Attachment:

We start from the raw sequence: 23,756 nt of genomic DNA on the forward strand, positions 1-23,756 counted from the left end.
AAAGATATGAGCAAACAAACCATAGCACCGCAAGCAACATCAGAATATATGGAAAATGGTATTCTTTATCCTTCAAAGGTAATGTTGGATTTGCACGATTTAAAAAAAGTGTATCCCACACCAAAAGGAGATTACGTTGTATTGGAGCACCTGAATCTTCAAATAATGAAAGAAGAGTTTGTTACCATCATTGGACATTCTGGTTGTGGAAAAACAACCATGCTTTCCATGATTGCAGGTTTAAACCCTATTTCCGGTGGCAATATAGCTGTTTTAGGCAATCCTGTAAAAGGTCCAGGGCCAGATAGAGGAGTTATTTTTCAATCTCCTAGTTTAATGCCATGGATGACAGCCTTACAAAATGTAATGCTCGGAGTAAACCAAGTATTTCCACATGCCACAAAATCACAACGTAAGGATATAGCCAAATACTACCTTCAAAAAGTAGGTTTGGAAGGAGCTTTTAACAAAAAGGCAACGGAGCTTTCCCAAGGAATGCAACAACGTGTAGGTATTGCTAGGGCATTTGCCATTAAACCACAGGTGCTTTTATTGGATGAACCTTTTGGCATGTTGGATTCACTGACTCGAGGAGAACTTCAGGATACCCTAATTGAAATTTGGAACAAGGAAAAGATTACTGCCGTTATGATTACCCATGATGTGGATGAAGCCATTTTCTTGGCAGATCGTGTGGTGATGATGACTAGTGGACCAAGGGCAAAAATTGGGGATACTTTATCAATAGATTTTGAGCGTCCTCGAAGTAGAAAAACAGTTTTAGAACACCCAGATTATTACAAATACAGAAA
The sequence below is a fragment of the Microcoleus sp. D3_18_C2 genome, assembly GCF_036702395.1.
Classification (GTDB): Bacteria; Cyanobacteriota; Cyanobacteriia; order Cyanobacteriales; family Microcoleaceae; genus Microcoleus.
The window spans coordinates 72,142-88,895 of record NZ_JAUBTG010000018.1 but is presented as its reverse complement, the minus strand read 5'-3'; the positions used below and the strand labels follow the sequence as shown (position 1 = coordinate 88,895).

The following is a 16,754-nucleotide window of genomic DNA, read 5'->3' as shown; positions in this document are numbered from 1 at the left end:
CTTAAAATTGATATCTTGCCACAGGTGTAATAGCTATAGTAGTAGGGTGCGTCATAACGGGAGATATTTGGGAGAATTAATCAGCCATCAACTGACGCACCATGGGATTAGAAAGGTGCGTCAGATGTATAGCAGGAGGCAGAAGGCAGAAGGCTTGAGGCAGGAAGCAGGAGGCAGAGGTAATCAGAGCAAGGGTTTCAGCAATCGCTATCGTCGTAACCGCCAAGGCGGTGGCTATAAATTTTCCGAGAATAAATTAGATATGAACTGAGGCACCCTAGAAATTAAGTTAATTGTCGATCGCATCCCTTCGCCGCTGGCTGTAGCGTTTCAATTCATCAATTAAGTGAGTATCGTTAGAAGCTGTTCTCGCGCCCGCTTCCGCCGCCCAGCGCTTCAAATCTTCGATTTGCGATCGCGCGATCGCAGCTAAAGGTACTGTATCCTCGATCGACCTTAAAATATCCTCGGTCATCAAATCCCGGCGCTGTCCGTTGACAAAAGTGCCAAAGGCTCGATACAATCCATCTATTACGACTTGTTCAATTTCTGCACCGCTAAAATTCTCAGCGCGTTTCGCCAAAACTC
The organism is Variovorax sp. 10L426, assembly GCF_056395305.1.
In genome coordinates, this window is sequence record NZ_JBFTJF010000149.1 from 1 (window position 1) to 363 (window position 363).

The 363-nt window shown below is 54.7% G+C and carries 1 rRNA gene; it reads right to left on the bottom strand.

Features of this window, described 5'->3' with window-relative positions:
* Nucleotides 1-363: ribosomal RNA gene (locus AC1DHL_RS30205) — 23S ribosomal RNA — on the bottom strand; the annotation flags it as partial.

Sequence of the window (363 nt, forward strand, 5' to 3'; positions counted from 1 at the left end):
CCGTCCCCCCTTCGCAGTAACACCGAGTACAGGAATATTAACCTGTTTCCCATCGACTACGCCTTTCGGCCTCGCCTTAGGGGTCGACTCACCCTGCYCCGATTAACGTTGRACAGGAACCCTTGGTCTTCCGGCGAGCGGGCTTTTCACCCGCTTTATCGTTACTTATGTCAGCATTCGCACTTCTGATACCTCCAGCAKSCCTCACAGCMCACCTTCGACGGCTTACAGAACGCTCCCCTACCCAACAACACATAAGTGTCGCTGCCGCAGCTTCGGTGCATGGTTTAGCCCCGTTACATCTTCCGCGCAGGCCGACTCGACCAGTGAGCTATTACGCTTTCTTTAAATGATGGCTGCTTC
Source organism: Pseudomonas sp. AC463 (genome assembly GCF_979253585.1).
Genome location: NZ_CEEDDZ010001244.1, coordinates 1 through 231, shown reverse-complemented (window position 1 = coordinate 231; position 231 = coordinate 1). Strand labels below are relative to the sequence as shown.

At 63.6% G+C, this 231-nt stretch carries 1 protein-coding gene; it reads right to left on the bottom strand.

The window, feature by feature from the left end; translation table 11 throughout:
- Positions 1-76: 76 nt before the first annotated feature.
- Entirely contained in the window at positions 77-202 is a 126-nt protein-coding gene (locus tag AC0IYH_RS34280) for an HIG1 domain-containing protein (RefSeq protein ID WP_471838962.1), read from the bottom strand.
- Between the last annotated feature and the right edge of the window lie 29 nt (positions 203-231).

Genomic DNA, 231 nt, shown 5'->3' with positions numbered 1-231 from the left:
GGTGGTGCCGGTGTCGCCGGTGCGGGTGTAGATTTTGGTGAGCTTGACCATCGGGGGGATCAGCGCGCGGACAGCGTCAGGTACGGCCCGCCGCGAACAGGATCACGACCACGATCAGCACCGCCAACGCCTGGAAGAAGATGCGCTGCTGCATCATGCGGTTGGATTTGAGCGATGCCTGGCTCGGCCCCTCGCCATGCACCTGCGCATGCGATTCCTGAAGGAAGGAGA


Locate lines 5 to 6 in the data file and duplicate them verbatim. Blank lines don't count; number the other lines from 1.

The window spans coordinates 72,142-88,895 of record NZ_JAUBTG010000018.1 but is presented as its reverse complement, the minus strand read 5'-3'; the positions used below and the strand labels follow the sequence as shown (position 1 = coordinate 88,895).

The following is a 16,754-nucleotide window of genomic DNA, read 5'->3' as shown; positions in this document are numbered from 1 at the left end: